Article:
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Thursday, 5 December 2002
Page: 9725


Dr WASHER (12:08 PM) —I thank the member for Rankin for supporting the Venture Capital Bill 2002 and the Taxation Laws Amendment (Venture Capital) Bill 2002. I will address a few issues the member for Rankin mentioned. I agree that there are issues we still need to look at, like the universities' fringe benefits tax problems and capital gains tax problems in commercialising some of their science. I think this will be looked at by this government. I also thank him for bringing up superannuation as an issue. The community's reluctance sometimes to participate as actively in superannuation is related to a surcharge that is ridiculously high. I seek his cooperation in helping us reduce that and in getting greater incentive for people to invest in such a wonderful thing. The other thing is that capital gains tax under this government was halved, and that has also been a major incentive to business.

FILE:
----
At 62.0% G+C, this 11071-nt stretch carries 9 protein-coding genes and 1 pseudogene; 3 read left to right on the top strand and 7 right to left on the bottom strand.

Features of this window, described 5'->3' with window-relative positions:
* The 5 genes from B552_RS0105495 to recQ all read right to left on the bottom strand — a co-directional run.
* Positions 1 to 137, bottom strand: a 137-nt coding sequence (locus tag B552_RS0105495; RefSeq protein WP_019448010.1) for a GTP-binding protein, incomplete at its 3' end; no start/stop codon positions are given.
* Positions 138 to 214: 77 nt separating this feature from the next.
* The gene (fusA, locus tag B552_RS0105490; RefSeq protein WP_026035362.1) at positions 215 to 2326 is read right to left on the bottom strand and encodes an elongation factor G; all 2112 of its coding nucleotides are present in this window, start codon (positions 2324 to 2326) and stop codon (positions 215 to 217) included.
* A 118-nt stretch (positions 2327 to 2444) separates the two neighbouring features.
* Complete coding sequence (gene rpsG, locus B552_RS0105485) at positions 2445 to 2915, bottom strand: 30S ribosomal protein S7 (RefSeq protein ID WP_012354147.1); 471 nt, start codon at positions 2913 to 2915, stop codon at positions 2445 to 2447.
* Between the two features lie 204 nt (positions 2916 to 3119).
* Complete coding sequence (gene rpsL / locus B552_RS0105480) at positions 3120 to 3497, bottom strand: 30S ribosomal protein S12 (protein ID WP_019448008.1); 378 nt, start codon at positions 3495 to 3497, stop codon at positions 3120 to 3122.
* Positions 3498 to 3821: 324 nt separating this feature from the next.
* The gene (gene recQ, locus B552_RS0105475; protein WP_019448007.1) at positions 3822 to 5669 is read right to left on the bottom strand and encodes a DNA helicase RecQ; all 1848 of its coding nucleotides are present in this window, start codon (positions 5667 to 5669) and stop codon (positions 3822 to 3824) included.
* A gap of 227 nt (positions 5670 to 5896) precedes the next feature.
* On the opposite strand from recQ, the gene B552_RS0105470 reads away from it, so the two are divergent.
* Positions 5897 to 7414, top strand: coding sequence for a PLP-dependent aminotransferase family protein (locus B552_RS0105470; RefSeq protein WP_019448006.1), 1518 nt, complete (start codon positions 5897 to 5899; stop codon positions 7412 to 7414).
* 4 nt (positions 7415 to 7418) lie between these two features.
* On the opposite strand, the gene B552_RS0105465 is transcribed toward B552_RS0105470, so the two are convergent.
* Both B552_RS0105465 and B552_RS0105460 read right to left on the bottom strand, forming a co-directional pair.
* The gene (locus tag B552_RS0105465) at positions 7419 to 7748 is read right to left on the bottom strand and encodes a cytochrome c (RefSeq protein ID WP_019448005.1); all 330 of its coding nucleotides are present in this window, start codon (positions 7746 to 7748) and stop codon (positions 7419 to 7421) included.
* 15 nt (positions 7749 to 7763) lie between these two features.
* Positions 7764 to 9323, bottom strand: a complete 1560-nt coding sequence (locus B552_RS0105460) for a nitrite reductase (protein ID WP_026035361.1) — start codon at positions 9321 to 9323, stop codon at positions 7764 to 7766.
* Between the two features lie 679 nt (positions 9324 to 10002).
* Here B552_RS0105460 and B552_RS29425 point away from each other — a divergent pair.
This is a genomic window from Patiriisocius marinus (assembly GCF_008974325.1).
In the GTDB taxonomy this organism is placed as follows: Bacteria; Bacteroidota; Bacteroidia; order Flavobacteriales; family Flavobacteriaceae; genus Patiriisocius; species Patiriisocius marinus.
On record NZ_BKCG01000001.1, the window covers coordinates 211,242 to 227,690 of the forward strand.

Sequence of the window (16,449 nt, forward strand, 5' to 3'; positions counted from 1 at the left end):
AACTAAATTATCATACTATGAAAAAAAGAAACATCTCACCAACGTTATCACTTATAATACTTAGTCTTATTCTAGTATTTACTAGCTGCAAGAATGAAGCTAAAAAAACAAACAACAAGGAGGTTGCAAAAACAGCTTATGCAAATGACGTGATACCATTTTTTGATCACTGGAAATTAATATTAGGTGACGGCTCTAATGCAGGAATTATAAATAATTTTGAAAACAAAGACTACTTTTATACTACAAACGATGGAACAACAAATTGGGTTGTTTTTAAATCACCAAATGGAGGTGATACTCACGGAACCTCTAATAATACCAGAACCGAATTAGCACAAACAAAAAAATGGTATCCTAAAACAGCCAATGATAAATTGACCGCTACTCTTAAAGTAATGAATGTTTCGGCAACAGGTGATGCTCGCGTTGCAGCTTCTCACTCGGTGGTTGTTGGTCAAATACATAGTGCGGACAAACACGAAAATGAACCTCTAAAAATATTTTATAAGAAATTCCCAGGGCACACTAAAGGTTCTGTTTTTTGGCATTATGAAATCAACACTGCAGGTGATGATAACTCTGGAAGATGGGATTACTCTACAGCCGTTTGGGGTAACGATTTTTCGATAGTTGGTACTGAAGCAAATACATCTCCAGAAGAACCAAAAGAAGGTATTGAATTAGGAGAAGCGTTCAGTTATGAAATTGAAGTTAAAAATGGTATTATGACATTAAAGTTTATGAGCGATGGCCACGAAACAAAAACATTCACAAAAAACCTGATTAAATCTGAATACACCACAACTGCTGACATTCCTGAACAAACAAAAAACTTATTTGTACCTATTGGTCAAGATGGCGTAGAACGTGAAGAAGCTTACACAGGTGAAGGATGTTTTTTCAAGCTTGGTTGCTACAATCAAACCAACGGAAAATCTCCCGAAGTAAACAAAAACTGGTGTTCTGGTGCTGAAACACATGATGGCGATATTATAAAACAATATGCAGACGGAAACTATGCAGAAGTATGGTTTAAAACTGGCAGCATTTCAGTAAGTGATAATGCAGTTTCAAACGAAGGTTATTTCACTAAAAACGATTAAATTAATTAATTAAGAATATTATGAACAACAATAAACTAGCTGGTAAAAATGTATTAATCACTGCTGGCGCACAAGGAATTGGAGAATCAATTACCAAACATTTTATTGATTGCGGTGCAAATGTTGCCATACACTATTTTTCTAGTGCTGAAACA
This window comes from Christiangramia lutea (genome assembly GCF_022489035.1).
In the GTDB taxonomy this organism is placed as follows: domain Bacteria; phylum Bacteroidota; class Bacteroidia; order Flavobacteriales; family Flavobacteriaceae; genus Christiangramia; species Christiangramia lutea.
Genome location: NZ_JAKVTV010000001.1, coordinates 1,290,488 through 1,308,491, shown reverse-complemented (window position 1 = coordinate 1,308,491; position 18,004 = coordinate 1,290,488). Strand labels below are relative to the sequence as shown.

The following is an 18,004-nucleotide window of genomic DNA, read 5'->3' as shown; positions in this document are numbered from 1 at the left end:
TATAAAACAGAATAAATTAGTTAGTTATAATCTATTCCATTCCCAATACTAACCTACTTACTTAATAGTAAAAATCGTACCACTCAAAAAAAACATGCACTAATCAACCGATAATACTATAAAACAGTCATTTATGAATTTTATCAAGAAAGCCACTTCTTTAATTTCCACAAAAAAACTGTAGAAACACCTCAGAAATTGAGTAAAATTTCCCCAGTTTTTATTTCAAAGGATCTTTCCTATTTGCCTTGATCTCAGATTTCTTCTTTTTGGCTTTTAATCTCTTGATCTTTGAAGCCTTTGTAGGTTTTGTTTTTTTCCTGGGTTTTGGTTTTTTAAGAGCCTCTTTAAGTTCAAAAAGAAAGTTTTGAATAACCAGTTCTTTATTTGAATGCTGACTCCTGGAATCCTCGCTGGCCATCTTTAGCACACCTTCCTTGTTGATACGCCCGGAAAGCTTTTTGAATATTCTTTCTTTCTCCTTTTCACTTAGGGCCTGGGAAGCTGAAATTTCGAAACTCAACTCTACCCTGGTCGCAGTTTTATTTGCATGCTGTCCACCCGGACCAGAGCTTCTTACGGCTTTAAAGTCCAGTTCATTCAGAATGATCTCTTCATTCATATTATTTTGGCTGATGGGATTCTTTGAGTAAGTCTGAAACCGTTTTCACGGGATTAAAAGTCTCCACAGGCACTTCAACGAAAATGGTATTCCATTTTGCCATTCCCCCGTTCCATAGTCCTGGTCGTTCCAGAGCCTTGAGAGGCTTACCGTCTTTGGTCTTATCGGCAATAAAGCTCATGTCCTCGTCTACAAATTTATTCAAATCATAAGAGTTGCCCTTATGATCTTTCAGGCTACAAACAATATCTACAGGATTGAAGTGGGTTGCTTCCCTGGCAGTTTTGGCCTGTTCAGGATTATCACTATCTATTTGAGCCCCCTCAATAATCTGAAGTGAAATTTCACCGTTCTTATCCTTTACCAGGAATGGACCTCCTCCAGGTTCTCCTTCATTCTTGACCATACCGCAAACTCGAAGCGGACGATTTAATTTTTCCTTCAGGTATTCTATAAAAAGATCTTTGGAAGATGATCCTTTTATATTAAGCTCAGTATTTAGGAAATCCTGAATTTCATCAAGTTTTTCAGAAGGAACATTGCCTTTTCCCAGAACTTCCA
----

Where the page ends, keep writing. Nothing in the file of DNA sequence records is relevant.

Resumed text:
Another thing the member for Rankin mentioned was the 150 per cent tax deductibility for R&D and that when I made my maiden speech in this parliament I was enthusiastic that we should have retained that. Unfortunately, as the member for Rankin pointed out, investment in science is not always investment in good science. Unfortunately, there was a high level of rorting that was inappropriate. The actual money invested did not reflect outcomes, which is what we really wanted. Hence, it was changed. I want to re-emphasise that: the money invested that was measured and quoted does not reflect outcomes. However, let me come back to this bill. Thanks again for supporting it.